Steve Sailing, 48, has been living with ALS, amyotrophic lateral sclerosis (also known as Lou Gehrig's disease), for 10 years. The disease cripples the body but not the mind.
"To understand what it is like to have ALS, lay down and have someone tie a 50-pound weight to each foot and each hand," he says, via a computer-generated voice. "You try like hell to move, but you just don't make any progress."
Steve can move his head very subtly, but that's it. Most people in his condition wind up in traditional nursing homes, immobile, and completely dependent. But after his diagnosis, Steve, an architect, was determined to avoid that fate. So he designed the place where he and 19 others now live: the ALS Residence at the Leonard Florence Center for Living, outside Boston.
"I can open my door, control the lights, the window shade, the thermostat, the TV and home theater, and any electrical device anywhere in the room," Steve says.
"What Steve has accomplished using his eyes only has helped all these other individuals live a very meaningful, dignified life," says Barry Berman, the CEO of the Chelsea Jewish Foundation, the parent nonprofit of the Leonard Florence House and Steve Sailing Residence. "It's the only place in the world that we know of that has this level or service and care for individuals with ALS," Berman says.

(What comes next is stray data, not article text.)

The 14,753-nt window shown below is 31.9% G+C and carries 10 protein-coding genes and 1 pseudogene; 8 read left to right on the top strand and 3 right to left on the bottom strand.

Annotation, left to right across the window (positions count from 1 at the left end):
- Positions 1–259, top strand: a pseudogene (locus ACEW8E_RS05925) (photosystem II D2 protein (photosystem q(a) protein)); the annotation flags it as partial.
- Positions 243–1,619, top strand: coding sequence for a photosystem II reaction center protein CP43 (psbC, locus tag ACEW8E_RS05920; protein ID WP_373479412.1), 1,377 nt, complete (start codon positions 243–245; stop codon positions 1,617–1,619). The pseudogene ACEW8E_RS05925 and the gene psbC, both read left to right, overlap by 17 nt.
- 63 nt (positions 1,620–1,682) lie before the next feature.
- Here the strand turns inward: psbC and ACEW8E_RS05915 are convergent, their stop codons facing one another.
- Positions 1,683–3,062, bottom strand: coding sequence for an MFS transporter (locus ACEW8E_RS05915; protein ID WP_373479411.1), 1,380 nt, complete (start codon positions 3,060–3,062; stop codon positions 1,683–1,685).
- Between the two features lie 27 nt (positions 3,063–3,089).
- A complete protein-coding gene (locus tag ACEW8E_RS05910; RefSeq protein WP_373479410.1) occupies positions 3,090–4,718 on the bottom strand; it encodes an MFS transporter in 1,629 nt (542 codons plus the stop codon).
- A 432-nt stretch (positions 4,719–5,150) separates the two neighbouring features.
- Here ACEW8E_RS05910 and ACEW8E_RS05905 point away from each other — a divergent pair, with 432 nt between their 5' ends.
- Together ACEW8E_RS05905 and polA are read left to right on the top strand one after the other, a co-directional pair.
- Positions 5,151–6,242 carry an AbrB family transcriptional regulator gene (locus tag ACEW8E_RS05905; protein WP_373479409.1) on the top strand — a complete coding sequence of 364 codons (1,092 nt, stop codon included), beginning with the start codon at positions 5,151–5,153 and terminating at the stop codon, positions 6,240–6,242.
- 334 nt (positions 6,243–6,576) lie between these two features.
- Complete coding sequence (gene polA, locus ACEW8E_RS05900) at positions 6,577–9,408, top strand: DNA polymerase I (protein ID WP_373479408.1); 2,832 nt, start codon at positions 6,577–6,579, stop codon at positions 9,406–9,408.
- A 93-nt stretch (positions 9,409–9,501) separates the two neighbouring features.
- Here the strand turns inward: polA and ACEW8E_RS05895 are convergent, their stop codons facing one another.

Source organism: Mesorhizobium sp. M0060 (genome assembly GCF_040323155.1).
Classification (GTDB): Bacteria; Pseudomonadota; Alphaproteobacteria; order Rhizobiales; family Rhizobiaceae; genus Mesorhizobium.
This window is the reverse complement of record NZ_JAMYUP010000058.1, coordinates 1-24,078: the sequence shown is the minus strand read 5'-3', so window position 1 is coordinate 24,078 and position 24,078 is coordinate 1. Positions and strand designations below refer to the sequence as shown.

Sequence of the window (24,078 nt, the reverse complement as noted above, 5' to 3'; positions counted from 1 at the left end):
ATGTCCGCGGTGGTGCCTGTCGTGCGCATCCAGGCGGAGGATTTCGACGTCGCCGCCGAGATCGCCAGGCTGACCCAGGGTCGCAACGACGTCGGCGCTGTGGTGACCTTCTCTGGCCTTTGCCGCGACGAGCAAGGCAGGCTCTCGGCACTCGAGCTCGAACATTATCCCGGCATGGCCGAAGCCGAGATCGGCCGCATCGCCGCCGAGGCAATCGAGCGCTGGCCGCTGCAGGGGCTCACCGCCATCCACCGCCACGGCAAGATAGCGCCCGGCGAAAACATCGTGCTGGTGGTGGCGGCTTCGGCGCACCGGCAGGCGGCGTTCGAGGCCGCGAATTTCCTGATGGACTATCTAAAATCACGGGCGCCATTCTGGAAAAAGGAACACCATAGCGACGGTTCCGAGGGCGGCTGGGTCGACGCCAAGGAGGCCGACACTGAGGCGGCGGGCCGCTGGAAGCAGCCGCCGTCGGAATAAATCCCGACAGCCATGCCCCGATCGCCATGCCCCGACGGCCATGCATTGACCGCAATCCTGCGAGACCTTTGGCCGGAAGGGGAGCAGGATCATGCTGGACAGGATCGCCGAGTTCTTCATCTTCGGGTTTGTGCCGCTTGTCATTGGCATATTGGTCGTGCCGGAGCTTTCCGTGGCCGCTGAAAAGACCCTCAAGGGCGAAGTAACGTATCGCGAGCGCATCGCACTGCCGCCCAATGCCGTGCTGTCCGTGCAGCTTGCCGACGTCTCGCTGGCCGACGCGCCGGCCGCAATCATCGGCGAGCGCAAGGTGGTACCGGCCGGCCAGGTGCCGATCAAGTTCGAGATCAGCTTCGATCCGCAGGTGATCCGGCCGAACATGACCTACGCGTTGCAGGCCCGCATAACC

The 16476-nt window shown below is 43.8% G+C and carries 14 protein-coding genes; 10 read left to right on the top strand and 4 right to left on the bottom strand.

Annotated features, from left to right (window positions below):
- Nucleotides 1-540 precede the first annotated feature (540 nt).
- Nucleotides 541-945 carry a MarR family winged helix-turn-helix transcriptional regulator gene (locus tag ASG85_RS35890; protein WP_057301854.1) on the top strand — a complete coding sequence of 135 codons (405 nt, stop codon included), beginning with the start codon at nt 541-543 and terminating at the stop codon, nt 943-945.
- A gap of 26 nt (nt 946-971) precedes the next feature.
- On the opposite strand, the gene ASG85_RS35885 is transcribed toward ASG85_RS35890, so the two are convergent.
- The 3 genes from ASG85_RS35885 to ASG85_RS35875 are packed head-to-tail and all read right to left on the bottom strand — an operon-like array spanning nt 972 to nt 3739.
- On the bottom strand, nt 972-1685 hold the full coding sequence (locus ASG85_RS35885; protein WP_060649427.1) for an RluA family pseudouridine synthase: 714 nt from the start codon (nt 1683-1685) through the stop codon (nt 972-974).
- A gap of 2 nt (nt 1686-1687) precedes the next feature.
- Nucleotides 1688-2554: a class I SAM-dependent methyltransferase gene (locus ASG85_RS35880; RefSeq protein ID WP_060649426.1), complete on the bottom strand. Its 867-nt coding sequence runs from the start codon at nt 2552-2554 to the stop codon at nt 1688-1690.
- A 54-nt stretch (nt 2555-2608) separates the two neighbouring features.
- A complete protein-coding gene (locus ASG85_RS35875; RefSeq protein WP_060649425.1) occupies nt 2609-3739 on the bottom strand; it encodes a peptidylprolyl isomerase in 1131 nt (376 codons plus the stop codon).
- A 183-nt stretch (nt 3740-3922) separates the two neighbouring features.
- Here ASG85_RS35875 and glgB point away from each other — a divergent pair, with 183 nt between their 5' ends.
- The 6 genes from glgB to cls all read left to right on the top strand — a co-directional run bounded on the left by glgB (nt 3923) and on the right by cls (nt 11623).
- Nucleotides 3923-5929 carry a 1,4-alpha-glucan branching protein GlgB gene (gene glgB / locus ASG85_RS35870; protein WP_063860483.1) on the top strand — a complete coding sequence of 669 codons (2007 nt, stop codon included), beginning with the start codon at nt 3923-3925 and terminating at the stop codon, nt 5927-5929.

But this home has only 20 spots, all funded by Medicaid and generous donors. The individual pays nothing. Berman believes this model could and should be replicated throughout the world, but most ALS donations go to researching a cure.
"I hope I live long enough to see a day when this disease is cured, but I think there has to be a balance of spending money and resources on research but also caring for individuals that are living this nightmare every single day," Berman says.
"There is a big difference between being kept alive and living a life," Steve says. "The ALS Residence is the only place in the world that I know of that provides the opportunity for people with ALS to reclaim their life and to live it to the fullest."
This video shows the ALS Residence at hte Leonard Florence Center for Living: http://www.fox5ny.com/news/244331587-video.
To read the full article, please visit http://www.foxnews.com/…/architect-with-als-designs-residen….
ALS Worldwide applauds the efforts of Steve Sailing, the Chelsea Jewish Foundation, and all of the generous supporters that made this residence a reality. While the Leonard Florence House and Steve Sailing Residence may not be the right living situation for everyone with ALS, we absolutely agree with the idea that everyone living with the disease should have the opportunity to live and enjoy life to the fullest degree possible.